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Film / Breakdown

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Breakdown is a 1997 thriller written and directed by Jonathan Mostow, starring Kurt Russell and Kathleen Quinlan.

Jeff Taylor (Russell) and his wife Amy (Quinlan) are driving cross-country from Boston to San Diego. The first sign of trouble is a barely-avoided collision with a truck, followed by meeting its driver, Earl (MC Gainey), at the gas station. Not long after leaving the station, their vehicle breaks down. A trucker named Warren "Red" Barr (J. T. Walsh) stops by and offers to take Amy to a nearby diner, from where she can hopefully call for help. Jeff soon finds out that their vehicle had a very specific problem: disconnected wires. And when he gets to the diner, Amy is nowhere to be seen. The rest of the movie follows Jeff as he struggles to find his wife.

This film provides examples of:

  • Action Survivor: Jeff.
  • The Alleged Car: One Chase Scene has Jeff and Amy trying to escape the gang members in an old, rusty utility pickup truck. It doesn't take the bad guys long to run them down.
  • Bowdlerise: As released in Germany, the scene where Red's truck falls on him and finishes him off was trimmed to remove the bit where Amy releases the gears, thus making it look like the truck fell on him accidentally as opposed to Amy summarily executing him.
  • Bitch in Sheep's Clothing: Red when he first appears as the "friendly trucker".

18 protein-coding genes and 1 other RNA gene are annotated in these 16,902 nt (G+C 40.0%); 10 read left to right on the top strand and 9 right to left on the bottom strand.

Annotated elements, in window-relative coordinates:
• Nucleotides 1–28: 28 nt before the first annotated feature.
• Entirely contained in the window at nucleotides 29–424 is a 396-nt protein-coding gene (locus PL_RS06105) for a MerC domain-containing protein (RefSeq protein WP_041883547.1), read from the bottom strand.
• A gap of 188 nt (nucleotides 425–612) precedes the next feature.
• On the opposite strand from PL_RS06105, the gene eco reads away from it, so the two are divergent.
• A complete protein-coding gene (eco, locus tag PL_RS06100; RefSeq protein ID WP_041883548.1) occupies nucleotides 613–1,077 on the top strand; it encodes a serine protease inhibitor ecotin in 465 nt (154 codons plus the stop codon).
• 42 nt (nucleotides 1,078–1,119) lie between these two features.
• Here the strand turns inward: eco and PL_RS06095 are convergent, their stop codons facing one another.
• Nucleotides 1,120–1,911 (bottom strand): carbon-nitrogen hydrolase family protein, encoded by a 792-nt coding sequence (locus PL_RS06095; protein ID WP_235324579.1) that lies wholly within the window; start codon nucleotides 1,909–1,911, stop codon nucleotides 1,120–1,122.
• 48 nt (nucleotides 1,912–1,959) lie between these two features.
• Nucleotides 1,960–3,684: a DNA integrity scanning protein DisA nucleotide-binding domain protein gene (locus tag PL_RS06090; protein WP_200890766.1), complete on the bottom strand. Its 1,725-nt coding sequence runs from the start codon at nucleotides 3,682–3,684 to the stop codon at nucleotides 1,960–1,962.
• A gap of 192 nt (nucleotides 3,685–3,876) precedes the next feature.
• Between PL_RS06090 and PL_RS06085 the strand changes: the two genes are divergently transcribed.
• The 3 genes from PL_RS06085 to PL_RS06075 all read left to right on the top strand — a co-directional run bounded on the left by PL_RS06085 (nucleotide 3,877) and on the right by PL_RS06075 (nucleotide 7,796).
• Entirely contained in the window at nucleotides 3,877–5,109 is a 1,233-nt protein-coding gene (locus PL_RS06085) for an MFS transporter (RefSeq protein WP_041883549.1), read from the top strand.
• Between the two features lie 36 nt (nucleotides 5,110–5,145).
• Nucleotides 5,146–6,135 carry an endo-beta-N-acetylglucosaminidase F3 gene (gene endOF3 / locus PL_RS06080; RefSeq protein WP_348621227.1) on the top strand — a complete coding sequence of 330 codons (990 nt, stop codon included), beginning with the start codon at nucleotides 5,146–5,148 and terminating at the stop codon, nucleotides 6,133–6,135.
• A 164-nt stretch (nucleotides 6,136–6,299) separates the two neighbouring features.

• Boom, Headshot!: How Earl dies.
  • Bound and Gagged: Amy, when she is unloaded at "The Barn."
  • Car Meets House: While pursuing Jeff and Amy at one point, Red crashes his 18-wheeler straight through the middle of a trailer home.
  • Chain Pain: Used as an Improvised Weapon towards the end of the film by Red.
  • Chekhov's Gun: The doughnut package.
  • Conveniently Placed Sharp Thing: Enforced. Jeff steals a letter opener from the bank, probably to use as a weapon, but it comes in handy when he is tied up. Then he uses it as a weapon.
  • Cool Car: Jeff's brand new car. It also makes him look like a wealthy target to the kidnappers.
  • Damsel in Distress: Amy for most of the film.
  • Even Evil Has Loved Ones: Red has a wife and son at home, neither of whom know anything about his leisure-time activities.
  • Every Car Is a Pinto: When Jeff manages to score a hit on Billy's car, it flips over, and promptly explodes.
  • Evil Gloating: Earl, after he has taken Jeff's money, and has him tied up in his car. His gloating lets Jeff know why they were targeted, and that the kidnappers intend to kill them anyway.
  • Evil Plan: Red and his crew target tourists with broken-down cars, kidnap them by offering them a ride, then rob and kill them. It's implied they even cause the breakdowns to begin with, as Earl gloats to Jeff that sabotaging his car was easy.